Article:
genewashing

You’re probably familiar with the idea of greenwashing—when companies use deceptive labels and marketing to make consumers think their products are environmentally friendly, when they really aren’t. But a new term has popped up on the interwebs, “genewashing” and it refers to companies that use deceptive labeling to make consumers think their products don’t contain GMOs.

The website Naturally Savvy claims to have coined the term “genewashing,” but the idea isn’t new. Since the term “natural” isn’t regulated on U.S. food labels, big food producers have been using it to mean a whole host of things that many of us wouldn’t particularly agree are natural.  

Many consumers falsely believe that foods labeled “natural” actually are all-natural, containing no artificial ingredients. And, as understanding and public awareness of GMOs increases, many consumers may also believe that foods labled “natural” do not contain GMOs.

But that’s not the case.  Since the term isn’t currently regulated, companies can paste the word all over their labels. Some foods labeled natural are, but many clearly aren’t, and savvy consumers have started taking companies to court over what they believe are misleading claims.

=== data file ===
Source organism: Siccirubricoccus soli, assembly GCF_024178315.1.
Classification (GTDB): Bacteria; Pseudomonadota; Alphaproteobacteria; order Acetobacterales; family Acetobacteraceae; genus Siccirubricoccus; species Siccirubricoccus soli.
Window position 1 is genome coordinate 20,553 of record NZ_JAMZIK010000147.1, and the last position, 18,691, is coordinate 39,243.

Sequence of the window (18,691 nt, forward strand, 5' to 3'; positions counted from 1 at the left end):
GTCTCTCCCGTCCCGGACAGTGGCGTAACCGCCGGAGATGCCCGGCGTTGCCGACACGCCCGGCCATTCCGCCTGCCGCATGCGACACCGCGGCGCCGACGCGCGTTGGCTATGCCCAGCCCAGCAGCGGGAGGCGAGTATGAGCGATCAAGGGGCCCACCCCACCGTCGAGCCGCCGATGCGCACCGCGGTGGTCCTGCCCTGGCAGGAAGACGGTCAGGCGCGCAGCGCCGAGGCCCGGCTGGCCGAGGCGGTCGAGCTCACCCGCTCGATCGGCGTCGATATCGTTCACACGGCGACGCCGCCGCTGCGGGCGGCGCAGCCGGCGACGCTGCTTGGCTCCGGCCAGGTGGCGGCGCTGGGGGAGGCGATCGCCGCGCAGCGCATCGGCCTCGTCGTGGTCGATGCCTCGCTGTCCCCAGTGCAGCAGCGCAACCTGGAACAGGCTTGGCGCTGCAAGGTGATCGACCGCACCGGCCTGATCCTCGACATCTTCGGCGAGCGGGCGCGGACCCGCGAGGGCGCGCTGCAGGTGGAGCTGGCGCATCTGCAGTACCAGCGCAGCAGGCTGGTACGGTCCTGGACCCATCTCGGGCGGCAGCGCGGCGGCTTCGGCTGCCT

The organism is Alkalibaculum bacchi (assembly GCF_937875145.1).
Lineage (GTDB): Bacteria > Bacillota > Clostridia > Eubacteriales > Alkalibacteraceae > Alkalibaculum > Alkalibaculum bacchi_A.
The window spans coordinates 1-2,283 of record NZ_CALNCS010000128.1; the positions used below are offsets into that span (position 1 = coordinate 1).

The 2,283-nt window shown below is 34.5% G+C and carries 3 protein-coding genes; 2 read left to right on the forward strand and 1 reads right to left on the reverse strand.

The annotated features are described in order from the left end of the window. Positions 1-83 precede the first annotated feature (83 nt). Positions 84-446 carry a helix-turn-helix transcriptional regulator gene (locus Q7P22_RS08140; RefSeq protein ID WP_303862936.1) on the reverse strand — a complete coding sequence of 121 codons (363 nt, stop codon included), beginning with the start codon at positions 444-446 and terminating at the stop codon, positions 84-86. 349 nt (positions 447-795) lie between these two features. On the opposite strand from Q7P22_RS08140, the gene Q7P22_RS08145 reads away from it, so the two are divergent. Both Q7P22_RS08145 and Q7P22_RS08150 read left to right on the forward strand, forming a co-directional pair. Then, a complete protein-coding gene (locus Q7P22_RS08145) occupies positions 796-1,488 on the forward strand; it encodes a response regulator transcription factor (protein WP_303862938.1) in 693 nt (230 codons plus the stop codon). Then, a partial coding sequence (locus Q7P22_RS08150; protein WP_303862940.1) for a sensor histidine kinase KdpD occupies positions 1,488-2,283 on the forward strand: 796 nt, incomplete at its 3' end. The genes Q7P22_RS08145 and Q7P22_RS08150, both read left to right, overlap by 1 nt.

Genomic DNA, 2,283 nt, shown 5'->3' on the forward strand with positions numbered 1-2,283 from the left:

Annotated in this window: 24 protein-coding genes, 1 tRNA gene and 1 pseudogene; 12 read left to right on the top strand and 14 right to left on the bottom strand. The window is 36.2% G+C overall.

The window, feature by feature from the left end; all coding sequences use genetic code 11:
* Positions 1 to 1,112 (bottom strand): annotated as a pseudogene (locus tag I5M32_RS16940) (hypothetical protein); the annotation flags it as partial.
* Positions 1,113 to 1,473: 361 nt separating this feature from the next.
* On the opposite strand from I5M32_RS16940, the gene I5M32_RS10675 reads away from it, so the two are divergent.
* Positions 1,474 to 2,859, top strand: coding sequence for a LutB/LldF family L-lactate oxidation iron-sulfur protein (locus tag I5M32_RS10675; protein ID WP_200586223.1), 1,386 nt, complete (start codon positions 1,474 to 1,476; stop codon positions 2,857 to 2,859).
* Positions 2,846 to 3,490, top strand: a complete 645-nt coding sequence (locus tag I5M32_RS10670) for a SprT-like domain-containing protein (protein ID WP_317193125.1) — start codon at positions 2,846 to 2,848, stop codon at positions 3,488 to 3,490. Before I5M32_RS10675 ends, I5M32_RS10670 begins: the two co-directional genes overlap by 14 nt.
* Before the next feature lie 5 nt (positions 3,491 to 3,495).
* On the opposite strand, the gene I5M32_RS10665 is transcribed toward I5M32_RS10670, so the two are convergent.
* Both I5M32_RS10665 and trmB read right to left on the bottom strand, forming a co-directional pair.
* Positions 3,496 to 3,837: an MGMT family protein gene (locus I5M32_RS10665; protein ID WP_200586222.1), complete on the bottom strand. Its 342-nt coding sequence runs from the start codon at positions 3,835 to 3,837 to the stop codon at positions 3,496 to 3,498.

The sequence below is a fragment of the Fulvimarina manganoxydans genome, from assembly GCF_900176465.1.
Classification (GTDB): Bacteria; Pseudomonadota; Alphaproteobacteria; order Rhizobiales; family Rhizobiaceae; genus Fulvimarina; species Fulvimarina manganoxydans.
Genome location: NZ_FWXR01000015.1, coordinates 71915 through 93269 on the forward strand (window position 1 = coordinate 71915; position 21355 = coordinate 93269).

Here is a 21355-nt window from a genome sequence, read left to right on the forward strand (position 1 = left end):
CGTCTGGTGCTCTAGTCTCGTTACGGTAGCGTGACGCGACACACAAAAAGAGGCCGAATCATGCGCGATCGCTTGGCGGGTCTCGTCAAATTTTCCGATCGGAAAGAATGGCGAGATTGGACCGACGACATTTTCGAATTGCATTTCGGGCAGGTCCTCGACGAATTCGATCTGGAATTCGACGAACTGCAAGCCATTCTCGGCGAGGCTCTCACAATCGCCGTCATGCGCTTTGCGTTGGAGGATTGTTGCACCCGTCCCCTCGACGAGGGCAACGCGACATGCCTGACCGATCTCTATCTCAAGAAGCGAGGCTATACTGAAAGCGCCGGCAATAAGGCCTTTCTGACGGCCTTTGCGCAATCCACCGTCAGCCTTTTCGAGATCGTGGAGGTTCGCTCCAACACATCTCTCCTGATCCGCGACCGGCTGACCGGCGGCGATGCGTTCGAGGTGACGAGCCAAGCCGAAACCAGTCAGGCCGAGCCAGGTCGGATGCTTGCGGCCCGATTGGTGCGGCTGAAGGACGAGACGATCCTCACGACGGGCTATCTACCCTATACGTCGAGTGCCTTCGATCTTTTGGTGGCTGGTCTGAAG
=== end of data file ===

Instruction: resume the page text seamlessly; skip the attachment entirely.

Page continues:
Lawsuits have been brought against Frito-Lay for natural claims on Sun Chips and Tostitos, PepsiCo for the word natural on Naked Juice labels, the makers of Truvia “natural” sweetener, and, most recently, Pepperidge Farms for their ubiquitous Goldfish crackers, among others. Consumers are wising up about the misleading use of the term and demanding that companies be more judicious about what they’re calling natural.

According to the World Health Organization, genetically modified foods are defined as foods not occuring naturally, so its hard to see how companies can claim their foods are natural if they contain GMOs. But until labeling laws change to legally define the term natural, this genewashing will continue.

And it’s not confined to just one word. Products have begun showing up on shelves with the words “Non-GMO” plastered across the front; but read the label carefully, and you’ll see that only some of the ingredients are non-GMO. These Snikiddy Eat Your Vegetables chips proudly claim that they are “made with Non-GMO vegetables, grains, and oil,” but right next to the non-GMO ingredients you’ll find canola oil, maltodextrin, and sugar—all of which are almost certainly GMOs.

So what’s an educated consumer to do?  Read your labels carefully, and know which ingredients are most likely to be GMO. Here are our top five—and some of the other names they go by:

1. Soy: soy flour, lecithin, soy protein isolates and concentrates (protein shakes), vitamin E supplements, soy oil

2. Corn: corn flour, corn starch, corn oil, corn sweeteners, syrups

3. Canola: canola oil, oil blends

4. Sugar Beets: sugar, any product that doesn’t specify “cane sugar”

5. Aspartame: artificial sweetener

And this doesn’t even cover animal products: conventionally raised animals are almost certainly fed GMO alfalfa, soy or corn, and so any animal product, including dairy, that isn’t specifically organic could contain GMOs.

Look for the Non-GMO Project’s certification and certified organic labels to clear up confusion, or get ready to dig out your dictionary when reading labels. 

Photo Credit: Truthout.org via Compfight cc